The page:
#06-114

Complete

Date Full Report Received

08/06/2009

Date Abstract Report Received

08/06/2009

Investigation

Institution: , ,
Primary Investigator:

Odorants in the air include both volatile organic and volatile sulfur compounds. Movement of these compounds from swine feeding operations to surrounding community is thought to occur either through gas phase transport or through sorption onto particulate material (PM). This study was designed to measure both gaseous and PM sorbed odorants emitted from a swine facility and compare those compounds to background levels associated with rural environments. Volatile organic compounds (VOCs) were monitored using sorbent tubes and volatile sulfur compounds (VSC) were measured with both canisters and fluorescence detection. Samples were taken at an active swine facility (impacted) and at either a site 10 miles from any animal feeding operation (non-impacted) or upwind from the facility (control). PM filters were characterized by elemental analysis and odorant concentrations.

Key VOCs associated with odor included: volatile fatty acids (VFA), phenolic and indole compounds. Odorants in the swine housing areas had elevated levels of VFAs and phenol compounds, while pit fan areas had elevated levels of VFAs, phenol and indole compounds. In terms of concentration in air, total VFAs averaged 325 g m-3, total phenols 62.4 g m-3 and total indoles 1.6 g m-3. However, if concentrations are adjusted to odor activity value (= conc. of odorant in air/odor threshold concentration) total VFAs, phenols, and indole compounds averaged 6.8, 6.5, and 5.0, respectively. Concentrations of odorants measured in the spring and fall were higher than summer which all were substantially higher than winter. Daily concentrations of odorants had a diurnal pattern with early morning and late evening being peaks. Odor profiles changed with distance with VFAs, phenols, and indole compounds all above their odor threshold at the facility, but indole and phenol compounds being detected up to 1 mile north offsite. Concentrations of the most odorous compounds were all below their odorous thresholds values for samples taken at the control/non-impacted site. Compounds typically above odor threshold concentrations included butanonic acid, 3-methylbutanoic acid, 4-methylphenol, 4-ethylphenol, indole, and 3-methylindole.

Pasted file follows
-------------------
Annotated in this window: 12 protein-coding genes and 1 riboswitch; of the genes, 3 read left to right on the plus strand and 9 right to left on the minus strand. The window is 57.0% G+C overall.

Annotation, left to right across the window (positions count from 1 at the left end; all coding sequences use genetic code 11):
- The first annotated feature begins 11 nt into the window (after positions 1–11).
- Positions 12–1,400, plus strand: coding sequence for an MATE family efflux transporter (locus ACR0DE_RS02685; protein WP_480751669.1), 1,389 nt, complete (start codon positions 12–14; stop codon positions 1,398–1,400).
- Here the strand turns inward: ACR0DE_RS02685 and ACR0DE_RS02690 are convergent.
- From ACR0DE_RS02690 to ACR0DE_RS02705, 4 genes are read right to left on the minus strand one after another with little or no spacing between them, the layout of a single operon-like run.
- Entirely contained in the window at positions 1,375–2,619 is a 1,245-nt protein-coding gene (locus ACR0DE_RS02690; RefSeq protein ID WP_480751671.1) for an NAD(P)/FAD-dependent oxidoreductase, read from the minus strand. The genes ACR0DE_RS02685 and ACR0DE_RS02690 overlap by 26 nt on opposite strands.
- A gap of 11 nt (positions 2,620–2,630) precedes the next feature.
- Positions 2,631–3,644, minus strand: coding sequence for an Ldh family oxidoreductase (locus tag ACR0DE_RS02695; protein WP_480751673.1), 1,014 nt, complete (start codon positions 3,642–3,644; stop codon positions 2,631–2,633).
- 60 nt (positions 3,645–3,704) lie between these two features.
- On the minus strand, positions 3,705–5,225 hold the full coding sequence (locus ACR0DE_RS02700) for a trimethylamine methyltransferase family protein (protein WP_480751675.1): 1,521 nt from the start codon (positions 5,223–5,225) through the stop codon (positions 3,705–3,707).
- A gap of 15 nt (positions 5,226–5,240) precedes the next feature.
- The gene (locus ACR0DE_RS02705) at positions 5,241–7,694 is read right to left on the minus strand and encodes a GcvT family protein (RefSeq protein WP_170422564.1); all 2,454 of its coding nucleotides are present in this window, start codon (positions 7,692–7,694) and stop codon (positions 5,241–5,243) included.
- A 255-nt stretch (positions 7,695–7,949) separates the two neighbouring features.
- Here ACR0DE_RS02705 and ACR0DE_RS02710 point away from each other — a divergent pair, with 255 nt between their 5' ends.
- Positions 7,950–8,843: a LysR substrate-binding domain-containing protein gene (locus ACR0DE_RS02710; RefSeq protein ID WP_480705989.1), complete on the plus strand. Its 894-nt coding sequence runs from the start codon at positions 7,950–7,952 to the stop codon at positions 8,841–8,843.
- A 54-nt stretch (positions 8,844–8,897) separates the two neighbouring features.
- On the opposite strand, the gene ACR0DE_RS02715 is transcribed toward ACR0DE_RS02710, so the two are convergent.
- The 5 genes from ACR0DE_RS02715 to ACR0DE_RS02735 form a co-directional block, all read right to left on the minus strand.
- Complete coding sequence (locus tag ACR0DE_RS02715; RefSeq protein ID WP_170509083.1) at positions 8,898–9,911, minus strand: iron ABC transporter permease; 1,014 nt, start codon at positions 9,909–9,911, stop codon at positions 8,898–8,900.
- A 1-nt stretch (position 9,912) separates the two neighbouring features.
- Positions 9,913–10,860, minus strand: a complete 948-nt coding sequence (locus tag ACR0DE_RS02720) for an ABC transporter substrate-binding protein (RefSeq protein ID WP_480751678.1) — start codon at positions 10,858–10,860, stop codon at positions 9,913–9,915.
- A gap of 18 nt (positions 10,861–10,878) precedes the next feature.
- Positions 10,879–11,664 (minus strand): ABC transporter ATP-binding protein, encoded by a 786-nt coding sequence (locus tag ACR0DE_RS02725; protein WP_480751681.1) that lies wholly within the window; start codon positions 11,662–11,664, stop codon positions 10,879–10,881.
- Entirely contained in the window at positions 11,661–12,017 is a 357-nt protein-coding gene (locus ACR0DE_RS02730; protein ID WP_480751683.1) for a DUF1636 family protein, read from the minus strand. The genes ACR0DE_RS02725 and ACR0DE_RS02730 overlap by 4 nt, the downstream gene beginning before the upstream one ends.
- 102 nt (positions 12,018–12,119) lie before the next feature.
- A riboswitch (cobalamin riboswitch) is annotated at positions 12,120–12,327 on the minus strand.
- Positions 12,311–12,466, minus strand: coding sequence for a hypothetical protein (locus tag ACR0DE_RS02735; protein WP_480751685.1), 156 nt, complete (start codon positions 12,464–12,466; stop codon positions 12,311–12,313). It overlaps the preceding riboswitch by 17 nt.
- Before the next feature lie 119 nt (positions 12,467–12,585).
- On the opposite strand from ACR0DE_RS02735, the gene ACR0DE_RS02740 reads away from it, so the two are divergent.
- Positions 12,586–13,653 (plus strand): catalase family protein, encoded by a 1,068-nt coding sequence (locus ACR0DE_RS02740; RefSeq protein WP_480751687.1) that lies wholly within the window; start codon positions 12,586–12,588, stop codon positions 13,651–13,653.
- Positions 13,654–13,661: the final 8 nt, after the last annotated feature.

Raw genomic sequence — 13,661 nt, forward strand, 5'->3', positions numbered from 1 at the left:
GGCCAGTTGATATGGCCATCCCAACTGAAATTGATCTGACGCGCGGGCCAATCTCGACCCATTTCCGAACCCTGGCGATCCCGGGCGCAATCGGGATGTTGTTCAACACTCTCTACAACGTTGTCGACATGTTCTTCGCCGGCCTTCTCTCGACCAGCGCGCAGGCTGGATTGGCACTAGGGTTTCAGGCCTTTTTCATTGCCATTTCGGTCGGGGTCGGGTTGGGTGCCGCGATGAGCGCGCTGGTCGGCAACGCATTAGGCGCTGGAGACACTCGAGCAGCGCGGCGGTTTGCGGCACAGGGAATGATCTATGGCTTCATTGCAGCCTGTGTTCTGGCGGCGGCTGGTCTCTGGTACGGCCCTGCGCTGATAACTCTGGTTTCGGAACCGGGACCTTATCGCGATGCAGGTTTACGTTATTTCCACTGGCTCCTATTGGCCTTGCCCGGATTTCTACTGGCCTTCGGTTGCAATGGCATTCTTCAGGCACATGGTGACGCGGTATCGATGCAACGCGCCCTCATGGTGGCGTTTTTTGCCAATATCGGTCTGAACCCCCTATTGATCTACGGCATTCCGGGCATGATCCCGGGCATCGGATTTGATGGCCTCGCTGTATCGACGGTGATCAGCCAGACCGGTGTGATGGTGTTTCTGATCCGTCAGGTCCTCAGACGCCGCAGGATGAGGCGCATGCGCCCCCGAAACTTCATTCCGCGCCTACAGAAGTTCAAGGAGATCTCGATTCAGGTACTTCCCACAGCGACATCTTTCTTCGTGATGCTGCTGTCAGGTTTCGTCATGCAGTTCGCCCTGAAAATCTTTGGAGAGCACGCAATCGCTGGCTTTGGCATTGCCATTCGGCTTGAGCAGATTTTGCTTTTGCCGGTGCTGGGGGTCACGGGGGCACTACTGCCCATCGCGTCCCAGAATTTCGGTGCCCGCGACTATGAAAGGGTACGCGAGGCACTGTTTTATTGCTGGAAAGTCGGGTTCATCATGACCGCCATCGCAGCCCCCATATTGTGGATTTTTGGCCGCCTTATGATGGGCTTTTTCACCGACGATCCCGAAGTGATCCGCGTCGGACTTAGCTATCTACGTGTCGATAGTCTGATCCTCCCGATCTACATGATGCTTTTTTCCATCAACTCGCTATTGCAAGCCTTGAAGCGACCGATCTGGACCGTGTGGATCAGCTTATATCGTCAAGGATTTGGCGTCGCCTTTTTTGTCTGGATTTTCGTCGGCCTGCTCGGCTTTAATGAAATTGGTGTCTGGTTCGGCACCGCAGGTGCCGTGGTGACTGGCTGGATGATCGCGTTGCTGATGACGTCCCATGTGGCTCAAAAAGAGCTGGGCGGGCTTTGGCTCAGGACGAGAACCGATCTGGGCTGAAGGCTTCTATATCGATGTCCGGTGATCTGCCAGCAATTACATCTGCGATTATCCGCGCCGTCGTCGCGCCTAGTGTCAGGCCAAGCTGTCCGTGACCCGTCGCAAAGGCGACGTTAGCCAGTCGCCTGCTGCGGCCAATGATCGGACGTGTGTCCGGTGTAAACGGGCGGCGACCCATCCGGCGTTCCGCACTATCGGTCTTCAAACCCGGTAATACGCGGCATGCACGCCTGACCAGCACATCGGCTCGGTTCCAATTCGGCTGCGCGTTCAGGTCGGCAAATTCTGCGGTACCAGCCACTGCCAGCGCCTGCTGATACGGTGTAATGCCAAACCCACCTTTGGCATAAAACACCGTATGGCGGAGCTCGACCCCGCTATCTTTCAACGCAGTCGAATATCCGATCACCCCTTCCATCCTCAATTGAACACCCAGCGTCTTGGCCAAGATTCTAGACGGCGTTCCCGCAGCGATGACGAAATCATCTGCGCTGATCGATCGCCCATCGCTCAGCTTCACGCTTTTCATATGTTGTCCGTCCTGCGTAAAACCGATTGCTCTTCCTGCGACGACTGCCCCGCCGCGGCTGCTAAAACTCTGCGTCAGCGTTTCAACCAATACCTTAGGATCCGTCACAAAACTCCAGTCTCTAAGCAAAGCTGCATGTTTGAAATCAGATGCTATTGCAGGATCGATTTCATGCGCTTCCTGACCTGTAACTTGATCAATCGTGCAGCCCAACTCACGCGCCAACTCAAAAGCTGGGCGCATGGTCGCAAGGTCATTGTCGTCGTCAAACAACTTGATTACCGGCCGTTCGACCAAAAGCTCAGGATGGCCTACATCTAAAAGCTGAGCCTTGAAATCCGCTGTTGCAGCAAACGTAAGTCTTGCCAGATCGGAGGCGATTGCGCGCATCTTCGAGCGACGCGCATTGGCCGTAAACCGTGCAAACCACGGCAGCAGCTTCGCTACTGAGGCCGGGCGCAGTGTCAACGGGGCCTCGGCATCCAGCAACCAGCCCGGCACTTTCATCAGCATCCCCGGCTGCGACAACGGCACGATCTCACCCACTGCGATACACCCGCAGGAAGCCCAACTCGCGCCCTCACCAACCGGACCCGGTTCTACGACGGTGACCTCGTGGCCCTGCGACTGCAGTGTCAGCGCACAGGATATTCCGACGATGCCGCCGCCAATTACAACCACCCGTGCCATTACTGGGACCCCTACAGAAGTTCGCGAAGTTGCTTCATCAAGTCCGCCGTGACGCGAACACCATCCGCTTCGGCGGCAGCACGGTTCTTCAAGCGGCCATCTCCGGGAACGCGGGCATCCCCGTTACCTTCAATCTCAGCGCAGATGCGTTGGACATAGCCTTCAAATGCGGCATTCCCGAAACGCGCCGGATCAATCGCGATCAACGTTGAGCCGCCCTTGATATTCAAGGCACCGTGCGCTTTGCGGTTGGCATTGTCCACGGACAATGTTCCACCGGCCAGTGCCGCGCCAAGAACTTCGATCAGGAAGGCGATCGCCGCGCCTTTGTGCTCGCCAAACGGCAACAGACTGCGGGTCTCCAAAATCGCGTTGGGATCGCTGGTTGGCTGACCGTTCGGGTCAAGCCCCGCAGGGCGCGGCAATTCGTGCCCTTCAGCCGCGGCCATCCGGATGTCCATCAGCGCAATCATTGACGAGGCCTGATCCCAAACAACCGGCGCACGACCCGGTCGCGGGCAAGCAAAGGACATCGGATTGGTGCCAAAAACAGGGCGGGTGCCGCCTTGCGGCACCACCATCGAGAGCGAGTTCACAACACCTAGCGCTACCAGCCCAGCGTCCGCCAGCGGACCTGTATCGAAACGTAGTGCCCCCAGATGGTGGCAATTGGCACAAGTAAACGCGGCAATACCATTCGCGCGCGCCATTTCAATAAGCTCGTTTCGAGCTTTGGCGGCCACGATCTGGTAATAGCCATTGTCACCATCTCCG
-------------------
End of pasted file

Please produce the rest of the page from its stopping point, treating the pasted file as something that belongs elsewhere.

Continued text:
Volatile sulfur compounds, hydrogen sulfide (H2S), methanethiol, and dimethyl sulfide were generally detected above their odor threshold values at the pit fan; however, during pumping of the deep pits levels of H2S rose rapidly to over 1000 ppbv from the building and over 800 ppbv 46 m downwind (approximately 50 times odor threshold) from the facility, but rapidly declined when pumping ceased. There was little to no rise in levels of the other VSC during pumping.

Levels of PM10 between buildings and 46 m downwind averaged 60.5 and 49.7 g m-3, respectively, but levels were not significantly different. Control and non-impacted sites averaged 18.3 g m-3, which were significant lower (p<0.05) than PM10 measured near buildings. There was little difference between levels of PM10 collected in the spring, summer or fall, but winter PM10 was significantly lower (p < 0.05) than the other seasons. Levels of VFA were enriched compared to both phenol and indole compounds when comparing PM sorbed to vapor phase concentrations. Elemental analysis of PM showed significant higher levels (p < 0.05) of nitrogen compared to samples taken from non-impacted areas; however, carbon and sulfur levels were not significantly different.